The Lakeview Chamber of Commerce is a community of entrepreneurs working together and supporting each other to create a stronger neighborhood and business environment, through advocacy, promotion, networking and education.
In the late 1970’s, Columbia College graduate Joe Shanahan began his journey toward artistic production. Having visited New York and London to experience performing arts around the globe, he returned home to Chicago with a mission to open a space to host creative acts in the city. It wasn’t long until Shanahan found a building in the North Side, just a few blocks away from Wrigley Field. Originally built in 1927 as a Swedish community center, the building was serving as a jazz/folk club named Stages. In July of 1982, Smartbar was opened on the fourth floor of the building (this floor now serves as office space for the club). Smartbar was a dance club that featured a variety of music styles such as Disco, R&B, and House music, an emerging genre that started in Chicago. One month later, Shanahan booked a performance with a little-known band from Athens, Georgia, named R.E.M., which later became a pioneer in the emerging alternative rock music genre. Because of the show’s success, Shanahan began to book more gigs, eventually moving his main stage to the first floor. Smartbar also eventually moved to the basement. Metro, then named Cabaret Metro, was reopened as a live music venue.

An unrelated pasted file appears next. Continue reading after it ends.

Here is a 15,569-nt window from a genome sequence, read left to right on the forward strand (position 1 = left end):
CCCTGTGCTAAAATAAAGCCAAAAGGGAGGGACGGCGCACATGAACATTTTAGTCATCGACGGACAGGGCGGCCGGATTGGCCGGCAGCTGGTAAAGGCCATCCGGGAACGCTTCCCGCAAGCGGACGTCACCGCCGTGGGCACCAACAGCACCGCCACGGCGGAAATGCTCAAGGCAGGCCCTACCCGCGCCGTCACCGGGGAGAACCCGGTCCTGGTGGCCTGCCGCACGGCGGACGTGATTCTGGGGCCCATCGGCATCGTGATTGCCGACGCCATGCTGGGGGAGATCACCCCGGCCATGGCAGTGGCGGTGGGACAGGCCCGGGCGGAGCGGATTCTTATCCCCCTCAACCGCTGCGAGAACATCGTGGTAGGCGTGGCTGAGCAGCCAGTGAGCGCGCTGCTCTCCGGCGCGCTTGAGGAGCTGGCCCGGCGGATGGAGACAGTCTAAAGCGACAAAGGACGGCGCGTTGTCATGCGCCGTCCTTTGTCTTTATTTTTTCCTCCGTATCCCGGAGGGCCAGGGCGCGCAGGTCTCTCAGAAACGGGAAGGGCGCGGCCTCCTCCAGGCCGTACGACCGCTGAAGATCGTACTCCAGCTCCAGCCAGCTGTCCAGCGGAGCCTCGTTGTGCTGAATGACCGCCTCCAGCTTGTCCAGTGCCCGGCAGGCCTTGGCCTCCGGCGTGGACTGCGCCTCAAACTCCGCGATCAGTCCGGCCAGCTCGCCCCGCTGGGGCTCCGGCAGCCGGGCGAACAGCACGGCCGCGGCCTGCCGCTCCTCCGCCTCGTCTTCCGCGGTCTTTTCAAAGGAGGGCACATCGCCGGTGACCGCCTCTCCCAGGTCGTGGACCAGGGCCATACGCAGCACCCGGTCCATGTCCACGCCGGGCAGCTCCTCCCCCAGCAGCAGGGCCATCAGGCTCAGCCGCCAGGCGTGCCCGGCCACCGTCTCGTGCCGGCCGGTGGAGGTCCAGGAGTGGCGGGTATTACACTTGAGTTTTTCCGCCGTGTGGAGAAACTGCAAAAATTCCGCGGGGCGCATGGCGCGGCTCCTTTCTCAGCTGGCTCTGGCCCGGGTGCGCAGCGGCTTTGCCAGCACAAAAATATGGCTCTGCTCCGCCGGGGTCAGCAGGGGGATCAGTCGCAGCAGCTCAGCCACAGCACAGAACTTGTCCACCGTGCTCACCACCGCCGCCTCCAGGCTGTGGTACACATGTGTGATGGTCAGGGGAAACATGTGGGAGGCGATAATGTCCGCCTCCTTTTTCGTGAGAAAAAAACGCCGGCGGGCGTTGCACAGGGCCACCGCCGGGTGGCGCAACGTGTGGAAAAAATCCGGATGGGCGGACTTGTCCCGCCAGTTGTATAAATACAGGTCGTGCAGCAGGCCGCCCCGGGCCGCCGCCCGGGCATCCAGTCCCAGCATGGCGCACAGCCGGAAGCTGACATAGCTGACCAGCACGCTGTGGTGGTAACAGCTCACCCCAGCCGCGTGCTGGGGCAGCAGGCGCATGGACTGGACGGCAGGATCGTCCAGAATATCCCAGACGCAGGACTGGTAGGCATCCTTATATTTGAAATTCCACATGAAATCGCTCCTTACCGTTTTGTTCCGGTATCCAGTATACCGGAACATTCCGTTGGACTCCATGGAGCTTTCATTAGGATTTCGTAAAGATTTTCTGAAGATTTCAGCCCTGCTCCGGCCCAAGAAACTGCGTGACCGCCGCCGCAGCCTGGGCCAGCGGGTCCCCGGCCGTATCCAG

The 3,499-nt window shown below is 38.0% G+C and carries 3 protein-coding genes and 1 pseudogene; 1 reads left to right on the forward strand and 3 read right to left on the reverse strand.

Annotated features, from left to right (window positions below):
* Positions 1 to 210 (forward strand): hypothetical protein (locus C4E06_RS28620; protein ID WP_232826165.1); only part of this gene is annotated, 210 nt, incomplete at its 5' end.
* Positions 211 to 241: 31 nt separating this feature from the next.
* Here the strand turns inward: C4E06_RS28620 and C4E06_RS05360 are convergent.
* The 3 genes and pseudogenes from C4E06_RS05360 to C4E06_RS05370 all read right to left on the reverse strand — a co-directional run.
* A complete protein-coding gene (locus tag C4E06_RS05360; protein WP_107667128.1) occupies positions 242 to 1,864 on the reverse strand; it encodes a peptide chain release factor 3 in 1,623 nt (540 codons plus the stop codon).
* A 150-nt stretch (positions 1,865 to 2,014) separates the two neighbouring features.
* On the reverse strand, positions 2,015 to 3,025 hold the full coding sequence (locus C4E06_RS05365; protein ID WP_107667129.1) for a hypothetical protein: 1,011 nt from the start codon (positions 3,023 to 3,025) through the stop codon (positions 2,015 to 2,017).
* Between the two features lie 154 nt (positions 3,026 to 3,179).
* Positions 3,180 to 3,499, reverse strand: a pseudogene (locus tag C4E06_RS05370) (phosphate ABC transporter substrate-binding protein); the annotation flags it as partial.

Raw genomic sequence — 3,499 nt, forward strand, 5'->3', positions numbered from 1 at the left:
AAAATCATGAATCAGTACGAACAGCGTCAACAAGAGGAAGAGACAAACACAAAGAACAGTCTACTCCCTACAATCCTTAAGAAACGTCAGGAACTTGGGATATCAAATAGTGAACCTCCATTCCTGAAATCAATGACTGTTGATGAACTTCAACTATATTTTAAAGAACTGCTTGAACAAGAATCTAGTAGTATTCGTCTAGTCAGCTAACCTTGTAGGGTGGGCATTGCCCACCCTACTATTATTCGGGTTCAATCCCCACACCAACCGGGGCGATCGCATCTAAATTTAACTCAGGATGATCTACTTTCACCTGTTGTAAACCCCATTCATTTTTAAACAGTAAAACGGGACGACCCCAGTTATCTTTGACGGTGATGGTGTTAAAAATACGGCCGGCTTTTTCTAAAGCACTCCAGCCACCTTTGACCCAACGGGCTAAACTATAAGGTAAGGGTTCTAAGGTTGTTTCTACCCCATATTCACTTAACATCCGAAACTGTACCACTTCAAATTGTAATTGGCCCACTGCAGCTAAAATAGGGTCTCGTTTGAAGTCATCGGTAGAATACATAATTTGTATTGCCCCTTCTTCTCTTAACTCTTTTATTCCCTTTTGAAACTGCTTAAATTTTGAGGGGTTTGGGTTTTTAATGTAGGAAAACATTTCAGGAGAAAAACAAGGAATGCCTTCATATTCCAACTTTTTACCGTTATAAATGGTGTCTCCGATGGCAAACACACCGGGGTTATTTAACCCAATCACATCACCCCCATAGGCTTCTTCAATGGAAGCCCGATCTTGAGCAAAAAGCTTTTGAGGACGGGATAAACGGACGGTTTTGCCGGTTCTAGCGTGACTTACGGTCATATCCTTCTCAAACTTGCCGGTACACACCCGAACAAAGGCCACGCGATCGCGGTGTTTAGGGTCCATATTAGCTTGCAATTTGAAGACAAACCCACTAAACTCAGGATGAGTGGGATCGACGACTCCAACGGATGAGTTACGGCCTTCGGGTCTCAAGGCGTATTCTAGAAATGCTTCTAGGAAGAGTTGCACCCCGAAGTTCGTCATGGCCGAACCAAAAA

Within the first years of its operation, Metro featured mostly local bands like Naked Raygun and Big Black, but later brought bands from out of the state. Among these were Pearl Jam, The Ramones, Pylon, Sleater-Kinney, and The Replacements. Corin Tucker, singer and guitarist for Sleater-Kinney, recalls that at one of their performances at the Metro, a "rock & roll psychic" was hanging around backstage. "He told me I needed to be very careful as there could be an accident in my future," Tucker recalls. "Come on! I was spending 10 hours a day in a van and was completely freaked out for the rest of the tour."
Throughout various decades, Metro has adapted and supported changing music styles in the United States. With a reception of grunge and alternative music types in the 1990’s, the Metro responded by hosting bands that were generating nationwide momentum like Manic Street Preachers, Smashing Pumpkins, Oasis, and Nirvana. Other more recent artists and bands that performed at the venue include The Killers, Arctic Monkeys, Kanye West, Chance the Rapper, Fall Out Boy, and Arcade Fire. Because of its proximity to Wrigley Field, the club has strong ties with the Cubs. In fact, for six years, Metro has hosted the Cubs’ “Hot Stove, Cool Music” charity event. Together with broadcaster Len Kasper, they take the stage for an evening of music and giving back to the Chicago community. In 2016, they raised more than to $400,000 benefit Chicago families!